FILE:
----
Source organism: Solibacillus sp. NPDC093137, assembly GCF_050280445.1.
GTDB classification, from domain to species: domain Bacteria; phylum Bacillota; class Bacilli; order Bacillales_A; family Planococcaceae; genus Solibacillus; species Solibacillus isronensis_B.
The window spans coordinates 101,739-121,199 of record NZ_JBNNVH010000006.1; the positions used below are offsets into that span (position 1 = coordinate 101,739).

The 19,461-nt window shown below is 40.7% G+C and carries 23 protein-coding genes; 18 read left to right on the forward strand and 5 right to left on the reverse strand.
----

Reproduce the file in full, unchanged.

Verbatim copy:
Source organism: Solibacillus sp. NPDC093137, assembly GCF_050280445.1.
GTDB classification, from domain to species: domain Bacteria; phylum Bacillota; class Bacilli; order Bacillales_A; family Planococcaceae; genus Solibacillus; species Solibacillus isronensis_B.
The window spans coordinates 101,739-121,199 of record NZ_JBNNVH010000006.1; the positions used below are offsets into that span (position 1 = coordinate 101,739).

The 19,461-nt window shown below is 40.7% G+C and carries 23 protein-coding genes; 18 read left to right on the forward strand and 5 right to left on the reverse strand.